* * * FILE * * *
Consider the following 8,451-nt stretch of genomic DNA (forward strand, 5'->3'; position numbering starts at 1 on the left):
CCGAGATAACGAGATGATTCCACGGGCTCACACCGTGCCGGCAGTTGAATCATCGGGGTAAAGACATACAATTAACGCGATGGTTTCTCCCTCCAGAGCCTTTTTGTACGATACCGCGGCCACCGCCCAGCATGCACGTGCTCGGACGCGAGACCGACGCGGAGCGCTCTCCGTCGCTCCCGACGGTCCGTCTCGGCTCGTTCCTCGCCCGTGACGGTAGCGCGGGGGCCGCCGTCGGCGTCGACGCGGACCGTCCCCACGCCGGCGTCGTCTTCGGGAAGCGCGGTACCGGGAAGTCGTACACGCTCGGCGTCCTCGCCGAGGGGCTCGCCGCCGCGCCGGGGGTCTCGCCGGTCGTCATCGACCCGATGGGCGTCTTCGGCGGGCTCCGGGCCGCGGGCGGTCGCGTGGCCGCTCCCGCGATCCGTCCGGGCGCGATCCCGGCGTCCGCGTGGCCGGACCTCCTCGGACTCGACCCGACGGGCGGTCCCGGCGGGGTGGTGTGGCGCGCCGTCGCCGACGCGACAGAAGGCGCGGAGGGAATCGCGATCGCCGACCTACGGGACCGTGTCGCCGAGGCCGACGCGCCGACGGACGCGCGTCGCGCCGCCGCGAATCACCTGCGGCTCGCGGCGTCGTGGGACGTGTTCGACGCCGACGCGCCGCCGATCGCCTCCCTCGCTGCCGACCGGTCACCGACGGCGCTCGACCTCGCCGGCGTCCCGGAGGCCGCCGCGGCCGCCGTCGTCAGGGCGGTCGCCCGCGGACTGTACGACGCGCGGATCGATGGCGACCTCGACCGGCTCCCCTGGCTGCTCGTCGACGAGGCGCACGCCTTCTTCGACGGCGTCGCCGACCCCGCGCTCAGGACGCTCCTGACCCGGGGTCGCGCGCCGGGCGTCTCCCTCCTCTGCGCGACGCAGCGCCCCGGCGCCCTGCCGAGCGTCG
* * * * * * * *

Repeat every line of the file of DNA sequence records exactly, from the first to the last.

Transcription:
Consider the following 8,451-nt stretch of genomic DNA (forward strand, 5'->3'; position numbering starts at 1 on the left):
CCGAGATAACGAGATGATTCCACGGGCTCACACCGTGCCGGCAGTTGAATCATCGGGGTAAAGACATACAATTAACGCGATGGTTTCTCCCTCCAGAGCCTTTTTGTACGATACCGCGGCCACCGCCCAGCATGCACGTGCTCGGACGCGAGACCGACGCGGAGCGCTCTCCGTCGCTCCCGACGGTCCGTCTCGGCTCGTTCCTCGCCCGTGACGGTAGCGCGGGGGCCGCCGTCGGCGTCGACGCGGACCGTCCCCACGCCGGCGTCGTCTTCGGGAAGCGCGGTACCGGGAAGTCGTACACGCTCGGCGTCCTCGCCGAGGGGCTCGCCGCCGCGCCGGGGGTCTCGCCGGTCGTCATCGACCCGATGGGCGTCTTCGGCGGGCTCCGGGCCGCGGGCGGTCGCGTGGCCGCTCCCGCGATCCGTCCGGGCGCGATCCCGGCGTCCGCGTGGCCGGACCTCCTCGGACTCGACCCGACGGGCGGTCCCGGCGGGGTGGTGTGGCGCGCCGTCGCCGACGCGACAGAAGGCGCGGAGGGAATCGCGATCGCCGACCTACGGGACCGTGTCGCCGAGGCCGACGCGCCGACGGACGCGCGTCGCGCCGCCGCGAATCACCTGCGGCTCGCGGCGTCGTGGGACGTGTTCGACGCCGACGCGCCGCCGATCGCCTCCCTCGCTGCCGACCGGTCACCGACGGCGCTCGACCTCGCCGGCGTCCCGGAGGCCGCCGCGGCCGCCGTCGTCAGGGCGGTCGCCCGCGGACTGTACGACGCGCGGATCGATGGCGACCTCGACCGGCTCCCCTGGCTGCTCGTCGACGAGGCGCACGCCTTCTTCGACGGCGTCGCCGACCCCGCGCTCAGGACGCTCCTGACCCGGGGTCGCGCGCCGGGCGTCTCCCTCCTCTGCGCGACGCAGCGCCCCGGCGCCCTGCCGAGCGTCG